I'd agree that Andy's build is on the extreme side :)

Managing outside suppliers is always a tough thing to do - glad to see that you've got a new supplier that you have confidence in now.
 

Franko6

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Heh.. Ok, I corrected my typo and have come 'Back From the Future'.

The typo is funny. I am glad you enjoyed a moment, FUTB. But the business with bad rods is far from humorous. It was expensive and time-consuming. I agree, in the scheme of things, it is my fault we seized the engine. We had come to trust Geir implicitly from our previous experience and did not check these sets of rods. In previous cases, we had seen the accuracy with Rostens and became complacent. We made assumptions who was finishing the rods. I will not repeat that mistake.

I have no doubt Geir will sell his rods. Who knows? He and I want the same thing; high quality. I think we differ how that can be achieved and what it should cost in order to get it. He and I discussed some ideas, but only very briefly. Maybe it is my rods that sit on the shelf..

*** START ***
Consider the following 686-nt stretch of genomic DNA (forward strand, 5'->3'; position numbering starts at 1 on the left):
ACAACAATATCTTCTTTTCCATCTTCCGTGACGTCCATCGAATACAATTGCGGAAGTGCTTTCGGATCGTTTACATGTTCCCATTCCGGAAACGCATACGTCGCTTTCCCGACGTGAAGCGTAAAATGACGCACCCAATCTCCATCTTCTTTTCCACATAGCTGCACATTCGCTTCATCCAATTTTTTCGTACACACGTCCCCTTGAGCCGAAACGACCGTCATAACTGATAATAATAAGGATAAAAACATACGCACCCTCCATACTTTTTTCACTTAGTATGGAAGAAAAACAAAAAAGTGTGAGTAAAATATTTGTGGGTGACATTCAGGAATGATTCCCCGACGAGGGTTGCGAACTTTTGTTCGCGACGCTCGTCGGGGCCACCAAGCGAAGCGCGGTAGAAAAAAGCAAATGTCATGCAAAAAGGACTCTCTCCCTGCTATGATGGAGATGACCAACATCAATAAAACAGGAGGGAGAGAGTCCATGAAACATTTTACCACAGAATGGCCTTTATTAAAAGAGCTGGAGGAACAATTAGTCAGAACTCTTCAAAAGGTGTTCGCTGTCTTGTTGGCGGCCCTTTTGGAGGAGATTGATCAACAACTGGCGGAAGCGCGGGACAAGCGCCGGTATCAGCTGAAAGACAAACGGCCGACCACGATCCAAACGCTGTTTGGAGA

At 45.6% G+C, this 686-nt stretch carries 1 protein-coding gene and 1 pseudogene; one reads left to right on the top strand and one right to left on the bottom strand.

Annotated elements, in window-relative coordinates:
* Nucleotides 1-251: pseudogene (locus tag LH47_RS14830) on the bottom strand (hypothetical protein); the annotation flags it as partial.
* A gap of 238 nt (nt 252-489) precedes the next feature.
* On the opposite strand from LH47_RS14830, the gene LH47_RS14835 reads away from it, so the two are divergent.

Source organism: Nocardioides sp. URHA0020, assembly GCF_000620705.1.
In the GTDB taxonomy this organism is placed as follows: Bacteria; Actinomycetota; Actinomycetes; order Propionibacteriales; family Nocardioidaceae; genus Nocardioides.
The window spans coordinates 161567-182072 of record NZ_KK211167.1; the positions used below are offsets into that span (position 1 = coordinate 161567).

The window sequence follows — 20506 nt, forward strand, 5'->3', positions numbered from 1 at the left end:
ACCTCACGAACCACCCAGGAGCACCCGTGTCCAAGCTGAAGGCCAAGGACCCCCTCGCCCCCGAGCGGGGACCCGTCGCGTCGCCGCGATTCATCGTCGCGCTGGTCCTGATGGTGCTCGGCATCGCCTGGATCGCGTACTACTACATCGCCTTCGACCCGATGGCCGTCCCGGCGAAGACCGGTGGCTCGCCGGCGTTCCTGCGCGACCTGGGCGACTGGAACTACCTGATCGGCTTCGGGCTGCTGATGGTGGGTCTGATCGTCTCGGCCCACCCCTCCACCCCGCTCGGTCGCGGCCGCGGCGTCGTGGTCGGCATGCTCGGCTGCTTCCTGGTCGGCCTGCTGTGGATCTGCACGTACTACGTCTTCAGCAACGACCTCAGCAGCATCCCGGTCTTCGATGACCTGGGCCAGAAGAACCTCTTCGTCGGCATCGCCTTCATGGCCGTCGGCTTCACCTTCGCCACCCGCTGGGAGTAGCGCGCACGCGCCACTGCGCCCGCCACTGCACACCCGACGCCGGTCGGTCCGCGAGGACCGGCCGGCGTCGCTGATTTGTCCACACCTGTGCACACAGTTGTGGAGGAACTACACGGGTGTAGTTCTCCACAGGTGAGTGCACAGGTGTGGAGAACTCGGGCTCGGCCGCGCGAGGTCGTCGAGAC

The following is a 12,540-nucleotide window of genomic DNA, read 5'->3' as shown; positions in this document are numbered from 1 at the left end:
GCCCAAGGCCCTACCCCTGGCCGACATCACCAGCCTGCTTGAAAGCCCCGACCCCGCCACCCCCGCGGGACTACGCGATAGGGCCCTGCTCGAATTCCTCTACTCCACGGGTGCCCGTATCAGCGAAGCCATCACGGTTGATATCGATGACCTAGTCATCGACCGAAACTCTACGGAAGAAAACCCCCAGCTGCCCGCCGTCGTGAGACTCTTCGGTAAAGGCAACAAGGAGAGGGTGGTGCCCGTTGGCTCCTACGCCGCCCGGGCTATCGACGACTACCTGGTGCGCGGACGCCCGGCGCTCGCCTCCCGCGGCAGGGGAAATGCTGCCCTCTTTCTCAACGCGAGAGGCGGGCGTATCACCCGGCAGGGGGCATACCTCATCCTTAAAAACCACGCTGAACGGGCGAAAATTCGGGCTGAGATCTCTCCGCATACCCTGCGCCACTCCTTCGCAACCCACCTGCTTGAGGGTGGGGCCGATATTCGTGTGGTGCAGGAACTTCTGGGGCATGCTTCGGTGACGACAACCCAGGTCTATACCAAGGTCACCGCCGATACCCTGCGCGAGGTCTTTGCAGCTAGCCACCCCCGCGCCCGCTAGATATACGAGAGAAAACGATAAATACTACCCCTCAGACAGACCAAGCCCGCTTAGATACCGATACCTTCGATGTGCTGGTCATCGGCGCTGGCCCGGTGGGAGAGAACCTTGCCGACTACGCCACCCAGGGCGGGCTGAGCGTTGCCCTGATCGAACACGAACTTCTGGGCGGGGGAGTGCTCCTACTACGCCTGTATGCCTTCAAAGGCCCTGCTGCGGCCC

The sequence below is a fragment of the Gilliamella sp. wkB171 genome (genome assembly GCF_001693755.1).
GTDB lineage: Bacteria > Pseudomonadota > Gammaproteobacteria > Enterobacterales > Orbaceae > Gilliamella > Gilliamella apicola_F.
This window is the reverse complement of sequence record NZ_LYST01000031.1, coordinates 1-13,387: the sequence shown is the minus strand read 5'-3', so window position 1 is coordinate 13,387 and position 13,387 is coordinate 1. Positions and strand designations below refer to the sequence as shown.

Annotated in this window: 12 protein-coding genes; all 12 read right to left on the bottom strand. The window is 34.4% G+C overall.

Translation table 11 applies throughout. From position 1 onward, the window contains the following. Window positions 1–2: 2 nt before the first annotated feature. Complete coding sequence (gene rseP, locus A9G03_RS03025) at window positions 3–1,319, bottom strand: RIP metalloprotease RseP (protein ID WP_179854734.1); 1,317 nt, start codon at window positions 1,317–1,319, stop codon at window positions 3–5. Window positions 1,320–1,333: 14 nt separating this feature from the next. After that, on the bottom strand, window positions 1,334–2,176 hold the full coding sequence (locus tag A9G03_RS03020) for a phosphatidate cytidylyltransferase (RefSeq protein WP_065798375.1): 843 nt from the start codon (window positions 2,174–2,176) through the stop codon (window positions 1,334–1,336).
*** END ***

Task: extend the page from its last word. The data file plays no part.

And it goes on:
No matter. I repeat that where Geir is concerned, I wish him well and bear no grudge against him for what happened.

Of the dirty business that the Japanese/ Chinese pulled on Rosten, we had weights between rods that were over 10 grams off, big ends tapered by 9 tenths, undersized and oversized by as much as one thousandth and varying center-to-center lengths. In other words if it could be wrong, it was.

After the deed is done, that spun rod is ruined and no way to accurately measure it. I think we had 4 other Rosten sets to judge by and fixed what were repairable rods. Geir squared it with us and we both have moved on.

As for making mistakes, yes I am capable of the same. In the future, and I promise to wait until the future happens ;-), I know much more of this business now. I will take this valuable lesson and apply it. If something goes wrong, its all on me.

I wish best of luck for you, Geir.
 
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INA

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Posting for clarity sake.

Malaysia also makes them.
Louis ,